Restaurant & Hospitality Update
By William M. Borchard
We happily bring you our latest update summarizing selected pending or decided cases and legal issues we believe are interesting and instructive for the Restaurant & Hospitality Industries.
FAMOUS JOE’S PIZZA volcano erupts
In August 2004, the Pozzuolis family, who owned Famous Joe’s Pizza in Manhattan’s Greenwich Village, fired Victor Zarco. Mr. Zarco thereafter opened a pizzeria in Brooklyn calling it "Famous Joe’s Pizza of the Village." The Pozzuolis family learned of the rival in 2010 but did nothing about it for another seven years. But when Mr. Zarco put up a sign in Brooklyn that was nearly indistinguishable from the Manhattan sign and made only a slight change in response to a demand, suit was brought in the U.S. District Court for the Eastern District of New York.
|DW labs Incorporated / Shutterstock.com||Court Document|
The Court issued a preliminary injunction and pointed out that Mr. Zarco’s restaurant also showed photographs of Tobey Maguire (who played Peter Parker, an underperforming pizza delivery man for Famous Joe’s Pizza in the 2004 film Spiderman 2) that had been taken at the Manhattan restaurant, and had posted similar social media images. Within weeks, the Pizzuolis family claimed that Mr. Zarco was in contempt and a flurry of letters to the Judge ensued. The Court declined to find contempt but issued an order that clarified the preliminary injunction’s requirements.
Famous Joe’s Pizza, Inc. v. Famous Joe’s Pizza of the Village, Inc., 2018 U.S. Dist. LEXIS 63892 (E.D.N.Y. April 16, 2018). The parties subsequently agreed to a settlement decree that provides detailed requirements including the deletion of “Famous” and “of the Village” from Mr. Zarco’s restaurant’s name and limits on the photographs that can be used to show Mr. Zarco’s former affiliation with the Manhattan restaurant.
Intervening user of 5IVESTEAK restaurant name prevented update of earlier 5IVE RESTAURANT
Inn at St. John’s, LLC registered and used the name 5IVE RESTAURANT in logo form. When it sought to register the same logo but substituted the word STEAKHOUSE for RESTAURANT (and added a knife and fork design), the Examiner refused registration because of an intervening registration of 5IVESTEAK as a restaurant mark which was more than five years old so it could no longer be cancelled on the ground of priority or likelihood of confusion.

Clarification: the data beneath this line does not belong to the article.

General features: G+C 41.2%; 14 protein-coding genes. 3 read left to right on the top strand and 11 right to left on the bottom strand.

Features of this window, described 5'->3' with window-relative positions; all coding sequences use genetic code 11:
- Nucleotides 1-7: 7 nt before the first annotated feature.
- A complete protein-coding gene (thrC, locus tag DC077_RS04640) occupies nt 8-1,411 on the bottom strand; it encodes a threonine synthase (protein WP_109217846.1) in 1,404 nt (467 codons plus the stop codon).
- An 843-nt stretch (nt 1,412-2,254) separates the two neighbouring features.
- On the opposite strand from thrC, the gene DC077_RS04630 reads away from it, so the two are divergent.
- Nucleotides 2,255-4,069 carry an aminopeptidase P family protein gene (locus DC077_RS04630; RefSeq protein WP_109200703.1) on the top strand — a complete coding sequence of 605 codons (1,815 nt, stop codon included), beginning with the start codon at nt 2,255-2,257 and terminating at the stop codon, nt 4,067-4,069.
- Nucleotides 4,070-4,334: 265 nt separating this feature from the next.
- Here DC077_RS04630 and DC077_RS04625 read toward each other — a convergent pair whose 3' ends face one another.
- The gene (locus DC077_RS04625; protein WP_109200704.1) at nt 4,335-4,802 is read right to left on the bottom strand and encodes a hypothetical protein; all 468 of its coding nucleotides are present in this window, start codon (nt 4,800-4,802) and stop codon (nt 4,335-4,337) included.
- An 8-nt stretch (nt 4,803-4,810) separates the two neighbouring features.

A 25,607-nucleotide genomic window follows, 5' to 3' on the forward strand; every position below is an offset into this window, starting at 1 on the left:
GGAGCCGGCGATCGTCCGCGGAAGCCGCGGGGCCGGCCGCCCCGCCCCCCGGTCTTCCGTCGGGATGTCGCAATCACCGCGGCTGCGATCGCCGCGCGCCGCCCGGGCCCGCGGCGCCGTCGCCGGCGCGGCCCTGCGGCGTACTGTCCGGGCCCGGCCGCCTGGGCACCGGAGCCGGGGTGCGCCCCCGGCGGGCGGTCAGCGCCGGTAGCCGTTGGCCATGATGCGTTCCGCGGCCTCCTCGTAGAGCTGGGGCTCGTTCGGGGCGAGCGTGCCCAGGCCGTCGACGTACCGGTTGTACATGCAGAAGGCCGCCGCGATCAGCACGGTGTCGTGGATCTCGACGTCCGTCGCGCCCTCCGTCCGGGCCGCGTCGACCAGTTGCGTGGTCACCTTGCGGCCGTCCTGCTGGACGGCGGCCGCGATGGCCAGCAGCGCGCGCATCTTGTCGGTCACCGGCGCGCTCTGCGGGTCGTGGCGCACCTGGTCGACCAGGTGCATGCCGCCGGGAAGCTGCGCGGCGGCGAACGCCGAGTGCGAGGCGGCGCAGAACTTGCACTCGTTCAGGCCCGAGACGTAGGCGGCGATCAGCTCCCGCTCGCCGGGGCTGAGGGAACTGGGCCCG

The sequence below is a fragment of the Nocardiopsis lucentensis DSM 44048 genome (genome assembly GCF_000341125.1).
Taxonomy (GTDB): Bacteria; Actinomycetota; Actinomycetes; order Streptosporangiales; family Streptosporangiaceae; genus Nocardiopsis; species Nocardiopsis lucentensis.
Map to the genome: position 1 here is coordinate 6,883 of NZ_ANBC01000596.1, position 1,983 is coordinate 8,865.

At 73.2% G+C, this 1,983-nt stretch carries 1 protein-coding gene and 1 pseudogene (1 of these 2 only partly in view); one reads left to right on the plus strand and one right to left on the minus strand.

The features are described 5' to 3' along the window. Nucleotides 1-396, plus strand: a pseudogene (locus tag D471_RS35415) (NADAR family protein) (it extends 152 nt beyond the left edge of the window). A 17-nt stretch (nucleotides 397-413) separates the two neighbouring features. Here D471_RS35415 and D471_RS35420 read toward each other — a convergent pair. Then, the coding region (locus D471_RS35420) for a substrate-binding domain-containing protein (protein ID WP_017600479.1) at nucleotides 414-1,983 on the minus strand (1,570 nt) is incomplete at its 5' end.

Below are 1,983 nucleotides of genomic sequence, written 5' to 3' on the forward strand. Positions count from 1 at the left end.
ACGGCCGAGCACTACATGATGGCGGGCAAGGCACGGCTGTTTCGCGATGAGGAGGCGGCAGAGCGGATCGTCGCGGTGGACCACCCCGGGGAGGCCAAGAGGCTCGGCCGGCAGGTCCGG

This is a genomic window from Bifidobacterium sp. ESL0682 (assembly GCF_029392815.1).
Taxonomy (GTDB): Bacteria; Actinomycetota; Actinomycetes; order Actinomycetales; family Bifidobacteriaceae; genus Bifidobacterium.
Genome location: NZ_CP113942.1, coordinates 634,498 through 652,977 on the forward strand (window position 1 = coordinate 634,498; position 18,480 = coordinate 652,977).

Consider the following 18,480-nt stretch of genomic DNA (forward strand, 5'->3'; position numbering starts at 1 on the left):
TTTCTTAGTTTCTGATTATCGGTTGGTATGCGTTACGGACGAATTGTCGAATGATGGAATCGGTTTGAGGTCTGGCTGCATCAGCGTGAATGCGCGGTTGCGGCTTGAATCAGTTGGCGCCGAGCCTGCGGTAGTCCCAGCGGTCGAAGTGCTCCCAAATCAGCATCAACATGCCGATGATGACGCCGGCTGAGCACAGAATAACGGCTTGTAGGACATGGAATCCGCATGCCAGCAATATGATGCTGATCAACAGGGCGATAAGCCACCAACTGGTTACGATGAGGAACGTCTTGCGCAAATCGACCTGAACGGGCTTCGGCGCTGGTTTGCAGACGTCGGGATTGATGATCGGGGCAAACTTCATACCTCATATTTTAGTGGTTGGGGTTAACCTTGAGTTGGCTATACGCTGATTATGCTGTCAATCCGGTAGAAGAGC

On appeal, the Trademark Trial and Appeal Board (TTAB) affirmed this refusal. It held that the two marks created a similar commercial impression, notwithstanding the existence of Inn at St. John’s earlier registration and the weakness of the terms STEAKHOUSE and RESTAURANT.
In re Inn at St. John’s, LLC, Serial No. 87075988 (T.T.A.B. June 6, 2018). The applicant has appealed this decision to the Court of Appeals for the Federal Circuit.
Two Korean barbecue restaurants fight over the HONEY PIG name
LP Global, Inc. (LPG) opened a Korean barbecue restaurant in Georgia in 2007 using the name HONEY PIG. It applied to register HONEY PIG & design in August 2009. The examiner cited an application that had been filed less than 2 months earlier by Seoul Gool Dae Gee, Inc. (SGDG) to register the Korean equivalent of HONEY PIG & a different design for a Korean barbecue restaurant it had opened in 2008 in Virginia after LPG had opened its restaurant. LPG did not respond to the examiner and its application was abandoned.
Meanwhile, SGDG’s mark was registered, and the parties continued to co-exist for 10 years with no proven instances of actual confusion. But when SGDG sought to register HONEY PIG in plain lettering, LPG opposed based on its priority of use of that mark. SDGD at first argued that its existing registration gave it the right to register its mark in plain letters, but it did not pursue that position. Instead, it argued that the co-existence was enough to show no likelihood of confusion.
HONEY PIG [in standard characters]
The TTAB sustained LPG’s opposition and refused to register SGDG's standard character mark since the marks were similar in appearance and identical in meaning and sound, and the services, channels of trade and classes of customers were legally identical.
LP Global, Inc. v. Seoul Gool Dae Gee, Inc., Opposition No. 91221967 (T.T.A.B. March 13, 2018).
Subsequent history: On September 18, 2018, LPG sought to shore-up its registration rights by filing application Serial No. 88121727 to register its HONEY PIG mark in standard characters for “restaurant services” in Class 43 claiming use since December 12, 2007. Might it be blocked by SGDG's registration? See In re Inn at St. Johns, LLC, Application No. 87075988 (T.T.A.B. June 6, 2018), now on appeal to the Federal Circuit (5IVE RESTAURANT was blocked from registering 5IVE STEAKHOUSE by the intervening registration of 5IVESTEAK).